As I’ve been preparing for my residency at DPI I’ve been investigating alternative ways to produce sonic drawings. Several weeks ago, I saw (again) demonstration videos from Johnny Chung Lee’s Wiimote Projects and began thinking about whether my rope&pulley system was the ideal input for the audio drawings I’m going to be working on. I envision drawing on a surface with “traditional” drawing tools (graphite sticks, maybe chalk, or markers) and mapping those large drawing gestures in realtime to audio in order to create sonic marks. The infrared LED pens desribed by Lee could be used as a starting point for a sleeve which I could put around my drawing tools. Although this departs from the rugged physicality of the rope&pulley, I think it will make the drawing process more intuitive.
Over the past two weeks, I’ve been experimenting with a Wiimote. While it was fairly straightforward to get the Wiimote connected to my PC and run some of the demo programs, I’m going to be writing my software in Max/MSP/Jitter, so I’ve been trying to figure out how to transform the coordinates I get back from the camera in the Wiimote into coordinates on a rectangular screen. I don’t think I’ll be projecting any visuals from my computer, but I want to resolve the pen position onto a regular rectangle so I can create a mapping to the sound generation component of my software.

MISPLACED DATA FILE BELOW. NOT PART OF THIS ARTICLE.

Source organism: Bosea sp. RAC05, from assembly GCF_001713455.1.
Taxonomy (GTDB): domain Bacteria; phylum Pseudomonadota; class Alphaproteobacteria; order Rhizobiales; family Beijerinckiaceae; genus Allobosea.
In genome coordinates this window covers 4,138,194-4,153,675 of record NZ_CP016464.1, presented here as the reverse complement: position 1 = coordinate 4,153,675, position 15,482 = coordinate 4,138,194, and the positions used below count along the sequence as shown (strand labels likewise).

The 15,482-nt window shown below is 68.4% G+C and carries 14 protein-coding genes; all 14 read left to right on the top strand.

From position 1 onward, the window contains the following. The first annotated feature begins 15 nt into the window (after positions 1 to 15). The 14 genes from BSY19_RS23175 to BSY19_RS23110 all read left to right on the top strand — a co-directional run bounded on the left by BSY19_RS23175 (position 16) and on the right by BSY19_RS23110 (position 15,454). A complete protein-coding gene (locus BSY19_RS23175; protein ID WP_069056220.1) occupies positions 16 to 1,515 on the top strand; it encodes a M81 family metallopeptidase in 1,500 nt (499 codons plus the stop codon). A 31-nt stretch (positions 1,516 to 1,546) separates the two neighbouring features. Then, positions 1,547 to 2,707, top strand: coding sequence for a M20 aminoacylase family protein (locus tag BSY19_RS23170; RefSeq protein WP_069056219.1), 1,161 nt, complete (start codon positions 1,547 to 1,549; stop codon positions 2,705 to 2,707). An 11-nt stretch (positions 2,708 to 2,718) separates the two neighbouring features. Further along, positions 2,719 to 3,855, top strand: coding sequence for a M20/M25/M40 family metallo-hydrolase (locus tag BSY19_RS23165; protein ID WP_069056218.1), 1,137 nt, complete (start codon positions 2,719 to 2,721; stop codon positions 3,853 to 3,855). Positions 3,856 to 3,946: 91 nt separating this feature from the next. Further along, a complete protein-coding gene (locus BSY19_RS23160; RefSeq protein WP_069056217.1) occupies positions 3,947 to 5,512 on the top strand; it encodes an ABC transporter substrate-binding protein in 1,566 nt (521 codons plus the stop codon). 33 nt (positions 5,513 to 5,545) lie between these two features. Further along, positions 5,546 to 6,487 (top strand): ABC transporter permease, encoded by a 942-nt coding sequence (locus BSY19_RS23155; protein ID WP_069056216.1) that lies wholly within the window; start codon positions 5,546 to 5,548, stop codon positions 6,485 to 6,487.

Earlier this morning, I looked back at the Wiimote projects page and found that one of his example programs contained source code — and provided I can follow it, I think I can take what I’ve been learning about matrix operations in Jitter to implement it.
- Johnny Chung Lee Wiimote Projects
- Smarter Presentations: Exploiting Homography in Camera-Projector Systems (academic paper)
- Projective Transform (google search)
- Wii IR (search through Cycling ’74 archives for examples of porting Johnny Lee’s Wiimote whiteboard to Max/MSP/Jitter)
- warpPerspective code: example from OpenCV library used in OpenFrameworks. A little difficult to follow, though.
- Keystoning Forum Discussion (cycling74): example in Jitter demonstrating a method for using textured shaders to apply drastic keystoning to movies.
- Johnny Chung Lee’s Wiimote Whiteboard source code: Contains C# calibration and warping code, though no explanation of how it works.